Francisco Borrayo’s letter to the Editor in Thursday’s D &C is a classic case of deception. In his letter, Borrayo implies that he is one thing, when he is actually something entirely different.
In his Letter to the Editor, Francisco Borrayo conveniently forgot to mention that he and his wife are affluent college landlords rather than a couple who is “finding it impossible to afford medicine, heat, school lunches and pay an extra layer of taxes to keep their homes”
Francisco Borrayo and his wife, Linda, own two rental properties in Brockport, 202 South Main Street and 64 Adams Street, both of which have 2 units (upper and lower floor). So he has income coming in from four college rentals. At three students in each unit, that means the Borrayos collect rent from twelve college students.
Francisco and Linda Borrayo obviously have enough money to afford medicine and heat. Their daughter, Stephanie, is grown up, so they don’t have to worry about school lunches. So why is Francisco complaining? He’s got more money than he knows what to do with.
But how are the editors and the readers of the D &C to know that unless Borrayo is truthful and tells them? And he failed to do that in his Letter to the Editor.
Borrayo also neglected to mention that his brother-in-law, Norm Giancursio, is the biggest college landlord in Brockport, and that Borrayo worked very closely with his brother-in-law during the failed attempt to dissolve the Village of Brockport in 2010.
He neglected to mention that he lives in a beautiful old Victorian house, with four bedrooms and two baths, at 155 Utica Street, opposite the college parking lot, or that he and his wife drive shiny new vehicles, not ten year old used cars.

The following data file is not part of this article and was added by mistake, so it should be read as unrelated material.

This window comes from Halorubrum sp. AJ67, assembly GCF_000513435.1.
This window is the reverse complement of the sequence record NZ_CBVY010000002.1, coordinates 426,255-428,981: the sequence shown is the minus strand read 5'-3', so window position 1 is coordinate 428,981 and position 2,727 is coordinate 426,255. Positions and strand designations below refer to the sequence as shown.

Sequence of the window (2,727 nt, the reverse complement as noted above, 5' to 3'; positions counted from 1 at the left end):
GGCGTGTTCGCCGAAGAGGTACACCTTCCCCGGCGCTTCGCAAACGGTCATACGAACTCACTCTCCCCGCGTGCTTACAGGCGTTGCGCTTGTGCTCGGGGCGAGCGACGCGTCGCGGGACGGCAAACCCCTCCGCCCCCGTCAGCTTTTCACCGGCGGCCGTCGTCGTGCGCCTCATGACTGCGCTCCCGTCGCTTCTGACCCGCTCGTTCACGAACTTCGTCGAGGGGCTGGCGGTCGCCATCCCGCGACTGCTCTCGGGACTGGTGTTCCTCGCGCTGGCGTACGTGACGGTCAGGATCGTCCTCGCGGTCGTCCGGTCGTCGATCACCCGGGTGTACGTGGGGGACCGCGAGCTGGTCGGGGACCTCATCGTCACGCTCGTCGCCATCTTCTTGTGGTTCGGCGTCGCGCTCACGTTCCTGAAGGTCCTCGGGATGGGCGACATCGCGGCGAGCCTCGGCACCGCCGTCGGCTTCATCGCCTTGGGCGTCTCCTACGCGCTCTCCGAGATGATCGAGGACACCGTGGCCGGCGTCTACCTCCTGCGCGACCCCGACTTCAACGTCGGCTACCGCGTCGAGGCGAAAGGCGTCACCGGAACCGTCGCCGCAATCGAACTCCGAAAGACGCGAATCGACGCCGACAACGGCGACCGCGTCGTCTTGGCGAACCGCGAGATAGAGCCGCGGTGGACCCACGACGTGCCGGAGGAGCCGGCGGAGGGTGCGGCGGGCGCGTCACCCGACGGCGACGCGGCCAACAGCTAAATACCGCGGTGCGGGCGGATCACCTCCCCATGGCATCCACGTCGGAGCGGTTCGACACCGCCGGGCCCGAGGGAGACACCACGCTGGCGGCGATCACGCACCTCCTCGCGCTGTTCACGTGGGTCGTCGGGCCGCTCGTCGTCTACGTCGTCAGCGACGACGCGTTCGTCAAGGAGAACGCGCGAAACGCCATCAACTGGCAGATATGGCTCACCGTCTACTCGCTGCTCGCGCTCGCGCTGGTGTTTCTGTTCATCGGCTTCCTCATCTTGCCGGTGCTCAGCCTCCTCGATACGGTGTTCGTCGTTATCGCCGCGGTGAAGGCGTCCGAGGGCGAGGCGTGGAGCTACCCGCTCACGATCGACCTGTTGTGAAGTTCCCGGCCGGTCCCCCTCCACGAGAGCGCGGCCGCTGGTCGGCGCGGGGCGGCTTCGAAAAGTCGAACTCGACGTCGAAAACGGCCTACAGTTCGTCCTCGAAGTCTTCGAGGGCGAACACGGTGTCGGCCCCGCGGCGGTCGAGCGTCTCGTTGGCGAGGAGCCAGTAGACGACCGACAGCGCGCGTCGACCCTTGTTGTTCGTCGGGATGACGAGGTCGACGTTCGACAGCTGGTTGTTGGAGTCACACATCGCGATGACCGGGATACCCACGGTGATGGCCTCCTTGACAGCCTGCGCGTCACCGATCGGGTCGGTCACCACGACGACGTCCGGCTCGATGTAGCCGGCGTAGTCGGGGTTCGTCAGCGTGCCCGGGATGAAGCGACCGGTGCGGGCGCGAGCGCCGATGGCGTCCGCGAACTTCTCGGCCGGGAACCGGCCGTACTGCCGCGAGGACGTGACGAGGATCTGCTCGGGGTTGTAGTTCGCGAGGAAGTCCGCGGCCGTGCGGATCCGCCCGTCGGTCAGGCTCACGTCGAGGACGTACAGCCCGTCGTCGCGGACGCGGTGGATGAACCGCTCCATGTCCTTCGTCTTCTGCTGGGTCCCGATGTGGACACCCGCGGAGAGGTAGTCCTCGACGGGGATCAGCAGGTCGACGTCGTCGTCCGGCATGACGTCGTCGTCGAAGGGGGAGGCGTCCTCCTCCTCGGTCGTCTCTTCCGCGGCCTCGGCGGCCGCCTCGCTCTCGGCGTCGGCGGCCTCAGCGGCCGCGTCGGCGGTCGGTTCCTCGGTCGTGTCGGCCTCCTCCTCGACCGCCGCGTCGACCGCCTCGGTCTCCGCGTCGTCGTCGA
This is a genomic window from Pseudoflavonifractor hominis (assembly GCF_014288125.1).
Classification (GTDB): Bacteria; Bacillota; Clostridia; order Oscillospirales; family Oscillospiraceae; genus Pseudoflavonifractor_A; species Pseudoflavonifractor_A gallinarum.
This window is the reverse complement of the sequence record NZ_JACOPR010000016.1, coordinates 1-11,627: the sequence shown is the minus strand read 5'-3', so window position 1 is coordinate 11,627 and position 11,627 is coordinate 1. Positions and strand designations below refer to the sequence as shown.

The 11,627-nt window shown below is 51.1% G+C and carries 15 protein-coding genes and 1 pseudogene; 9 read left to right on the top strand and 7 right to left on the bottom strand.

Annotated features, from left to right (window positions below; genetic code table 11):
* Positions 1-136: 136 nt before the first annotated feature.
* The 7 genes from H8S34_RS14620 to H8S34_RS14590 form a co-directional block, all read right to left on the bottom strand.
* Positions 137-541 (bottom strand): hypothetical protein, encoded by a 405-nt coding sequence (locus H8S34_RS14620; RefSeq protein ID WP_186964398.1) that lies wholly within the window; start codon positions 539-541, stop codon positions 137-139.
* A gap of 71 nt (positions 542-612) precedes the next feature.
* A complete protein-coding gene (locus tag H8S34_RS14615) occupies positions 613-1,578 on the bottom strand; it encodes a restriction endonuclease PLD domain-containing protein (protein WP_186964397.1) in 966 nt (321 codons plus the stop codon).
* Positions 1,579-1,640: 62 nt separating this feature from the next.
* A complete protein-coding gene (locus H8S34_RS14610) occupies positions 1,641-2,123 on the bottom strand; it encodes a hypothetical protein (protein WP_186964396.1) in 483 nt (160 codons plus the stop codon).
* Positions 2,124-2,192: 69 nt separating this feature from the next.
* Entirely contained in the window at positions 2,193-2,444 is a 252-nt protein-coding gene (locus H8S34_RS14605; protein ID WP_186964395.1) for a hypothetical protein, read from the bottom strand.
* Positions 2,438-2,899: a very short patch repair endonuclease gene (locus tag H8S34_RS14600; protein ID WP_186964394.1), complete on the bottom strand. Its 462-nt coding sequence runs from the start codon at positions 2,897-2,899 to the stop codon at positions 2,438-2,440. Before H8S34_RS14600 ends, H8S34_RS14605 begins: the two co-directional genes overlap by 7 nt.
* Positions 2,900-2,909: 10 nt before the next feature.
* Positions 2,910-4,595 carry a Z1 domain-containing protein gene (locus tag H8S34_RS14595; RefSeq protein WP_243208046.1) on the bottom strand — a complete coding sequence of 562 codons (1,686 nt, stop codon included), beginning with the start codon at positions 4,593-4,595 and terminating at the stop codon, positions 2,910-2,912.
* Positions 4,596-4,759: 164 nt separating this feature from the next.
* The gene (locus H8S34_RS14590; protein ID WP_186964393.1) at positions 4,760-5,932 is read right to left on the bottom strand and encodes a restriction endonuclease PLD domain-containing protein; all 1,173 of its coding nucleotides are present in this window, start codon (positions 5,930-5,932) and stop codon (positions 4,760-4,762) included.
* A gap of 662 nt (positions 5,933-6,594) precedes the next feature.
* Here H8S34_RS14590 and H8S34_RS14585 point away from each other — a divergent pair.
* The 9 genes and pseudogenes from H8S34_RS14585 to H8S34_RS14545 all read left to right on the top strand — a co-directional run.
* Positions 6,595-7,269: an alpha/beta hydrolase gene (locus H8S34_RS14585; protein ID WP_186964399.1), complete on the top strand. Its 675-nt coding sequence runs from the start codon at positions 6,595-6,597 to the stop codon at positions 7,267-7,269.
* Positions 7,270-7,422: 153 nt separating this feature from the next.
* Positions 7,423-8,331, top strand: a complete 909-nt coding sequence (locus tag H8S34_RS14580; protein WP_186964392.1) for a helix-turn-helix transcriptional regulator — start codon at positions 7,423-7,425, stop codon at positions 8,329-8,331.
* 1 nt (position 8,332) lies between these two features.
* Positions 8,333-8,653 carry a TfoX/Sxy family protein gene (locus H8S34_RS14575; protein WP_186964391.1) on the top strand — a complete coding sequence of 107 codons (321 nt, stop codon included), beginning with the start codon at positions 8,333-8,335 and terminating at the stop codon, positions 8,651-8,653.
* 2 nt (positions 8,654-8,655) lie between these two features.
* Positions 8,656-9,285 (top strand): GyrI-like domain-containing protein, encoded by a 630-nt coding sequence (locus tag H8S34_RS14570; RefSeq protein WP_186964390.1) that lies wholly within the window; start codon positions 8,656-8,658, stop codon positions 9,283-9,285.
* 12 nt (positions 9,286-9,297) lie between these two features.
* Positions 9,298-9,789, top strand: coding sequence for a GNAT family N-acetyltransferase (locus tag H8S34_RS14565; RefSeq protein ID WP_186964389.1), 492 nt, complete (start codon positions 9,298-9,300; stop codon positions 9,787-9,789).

Borrayo also neglected to mention that, like his wife and brother-in-law, he has been very active in opposing code enforcement in Brockport, and in trying to dissolve the Village to eliminate code enforcement.
That’s because the Town of Sweden’s code enforcement rules are quite a bit weaker than the Village of Brockport’s code enforcement rules, and Borrayo thinks that he would make more profit from his rental properties if he didn’t have to adhere to Brockport’s stricter regulations.
But Borrayo didn’t bother to mention that.
Borrayo also makes the claim that, “Many villagers are finding it impossible to afford medicine, heat, school lunches and pay an extra layer of taxes to keep their homes.” But he offers absolutely no proof that his claim is true.
People in Brockport seem to be doing just fine, even though some of the college landlords are constantly driving property values down by ignoring the code enforcement rules.
Borrayo claims that “A village government dissolution is simply a chartered corporation going out of business.” What a load of BS!
In 2010, Borrayo and the other college landlords in the village were crushed in a dissolution vote. Of the 1,612 Village residents who voted in that elections, 959 (59.16%) voted to keep the Village, while only 662 (40.84%) voted to dissolve the Village.
When you lose 59% to 41%, you should re-evaluate your position. Borrayo hasn’t done that.
Borrayo suffered a humiliating defeat in that 2010 dissolution vote, but he obviously didn’t learn anything from the experience. He’s still singing the same old song, and he is not doing a very good job carrying the tune.
Borrayo says that he is “in favor of governing with one voice.” But that isn’t democracy in action. That’s a recipe for bad government.
The Town of Sweden is a perfect example of a town that is governed with one voice. No one on the Town Council ever bucks the Sweden Republican Committee.
That’s why the Town of Sweden was incapable of running an honest and efficient town court. Instead, for six years the town court failed to process the parking tickets issued by the Brockport Police Department. Instead, the court staff hid the tickets in a cardboard box under a desk in the Town Hall.
“Governing with one voice” is also the reason why the Town of Sweden was one of the few towns in New York State to exceed the State’s tax cap this year. The Village of Brockport did not exceed the tax cap, but the Town of Sweden did, and for some reason Francisco Borrayo is okay with the town raising our taxes and breaking the tax cap.
If incompetent government, like the one in the Town of Sweden, is what you get from “governing with one voice,” why would any honest person want that kind of government?
Think about it.